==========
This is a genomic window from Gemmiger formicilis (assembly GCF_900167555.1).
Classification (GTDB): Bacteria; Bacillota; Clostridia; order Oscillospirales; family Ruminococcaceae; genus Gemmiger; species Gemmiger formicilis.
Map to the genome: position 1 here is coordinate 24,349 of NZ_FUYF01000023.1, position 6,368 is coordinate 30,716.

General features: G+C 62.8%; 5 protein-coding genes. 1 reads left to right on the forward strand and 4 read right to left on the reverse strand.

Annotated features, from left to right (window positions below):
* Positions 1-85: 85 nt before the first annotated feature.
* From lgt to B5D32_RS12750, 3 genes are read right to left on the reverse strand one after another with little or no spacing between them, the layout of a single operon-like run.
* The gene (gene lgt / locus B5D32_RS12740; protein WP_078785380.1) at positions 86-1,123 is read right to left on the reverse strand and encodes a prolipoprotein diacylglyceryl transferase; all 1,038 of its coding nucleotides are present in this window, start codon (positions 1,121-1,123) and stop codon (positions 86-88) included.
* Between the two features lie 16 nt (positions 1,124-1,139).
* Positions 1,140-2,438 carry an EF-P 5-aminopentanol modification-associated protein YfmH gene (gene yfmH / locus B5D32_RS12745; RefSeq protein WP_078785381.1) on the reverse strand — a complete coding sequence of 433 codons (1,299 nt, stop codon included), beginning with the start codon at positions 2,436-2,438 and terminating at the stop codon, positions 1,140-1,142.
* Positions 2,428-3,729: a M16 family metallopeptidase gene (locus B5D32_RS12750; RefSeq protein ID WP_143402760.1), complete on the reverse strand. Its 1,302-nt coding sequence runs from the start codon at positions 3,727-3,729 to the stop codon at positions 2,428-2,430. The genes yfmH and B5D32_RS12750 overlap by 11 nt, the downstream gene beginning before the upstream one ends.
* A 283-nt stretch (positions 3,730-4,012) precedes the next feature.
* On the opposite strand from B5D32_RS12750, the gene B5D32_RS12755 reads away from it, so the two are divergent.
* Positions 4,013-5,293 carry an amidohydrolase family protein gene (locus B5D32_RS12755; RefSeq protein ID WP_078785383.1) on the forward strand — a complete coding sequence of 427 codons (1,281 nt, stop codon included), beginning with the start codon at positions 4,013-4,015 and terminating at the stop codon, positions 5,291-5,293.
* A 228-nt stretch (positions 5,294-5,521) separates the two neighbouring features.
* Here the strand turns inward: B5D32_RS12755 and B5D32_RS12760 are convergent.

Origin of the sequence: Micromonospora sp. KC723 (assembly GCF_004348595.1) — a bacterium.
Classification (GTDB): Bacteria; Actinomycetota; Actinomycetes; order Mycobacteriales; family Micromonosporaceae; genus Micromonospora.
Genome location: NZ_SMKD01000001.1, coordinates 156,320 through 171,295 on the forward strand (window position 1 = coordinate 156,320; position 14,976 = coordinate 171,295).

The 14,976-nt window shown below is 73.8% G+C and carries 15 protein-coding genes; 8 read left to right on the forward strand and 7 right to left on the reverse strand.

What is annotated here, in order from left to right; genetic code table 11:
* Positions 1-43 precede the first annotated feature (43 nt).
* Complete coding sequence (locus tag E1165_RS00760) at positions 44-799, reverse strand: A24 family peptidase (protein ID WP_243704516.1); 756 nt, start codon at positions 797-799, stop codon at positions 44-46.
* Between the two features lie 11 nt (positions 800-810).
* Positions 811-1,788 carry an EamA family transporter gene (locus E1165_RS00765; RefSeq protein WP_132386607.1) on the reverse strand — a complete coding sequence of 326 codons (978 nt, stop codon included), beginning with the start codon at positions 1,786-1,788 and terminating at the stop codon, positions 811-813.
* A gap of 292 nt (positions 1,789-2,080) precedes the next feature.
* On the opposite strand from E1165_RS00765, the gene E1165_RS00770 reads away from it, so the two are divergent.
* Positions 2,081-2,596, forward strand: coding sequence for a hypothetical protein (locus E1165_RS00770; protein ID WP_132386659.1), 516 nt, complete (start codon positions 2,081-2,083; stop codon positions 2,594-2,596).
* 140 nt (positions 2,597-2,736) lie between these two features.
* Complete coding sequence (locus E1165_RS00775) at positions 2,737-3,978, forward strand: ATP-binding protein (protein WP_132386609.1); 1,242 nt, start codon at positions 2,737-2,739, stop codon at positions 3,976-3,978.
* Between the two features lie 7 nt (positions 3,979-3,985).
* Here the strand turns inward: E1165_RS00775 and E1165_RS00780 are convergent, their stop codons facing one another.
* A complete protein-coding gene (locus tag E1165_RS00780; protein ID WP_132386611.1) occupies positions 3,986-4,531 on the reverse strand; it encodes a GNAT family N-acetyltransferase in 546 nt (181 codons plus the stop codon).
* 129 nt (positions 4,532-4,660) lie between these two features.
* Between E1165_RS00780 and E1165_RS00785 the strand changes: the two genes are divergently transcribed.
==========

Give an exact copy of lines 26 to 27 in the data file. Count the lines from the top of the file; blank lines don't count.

* A gap of 292 nt (positions 1,789-2,080) precedes the next feature.
* On the opposite strand from E1165_RS00765, the gene E1165_RS00770 reads away from it, so the two are divergent.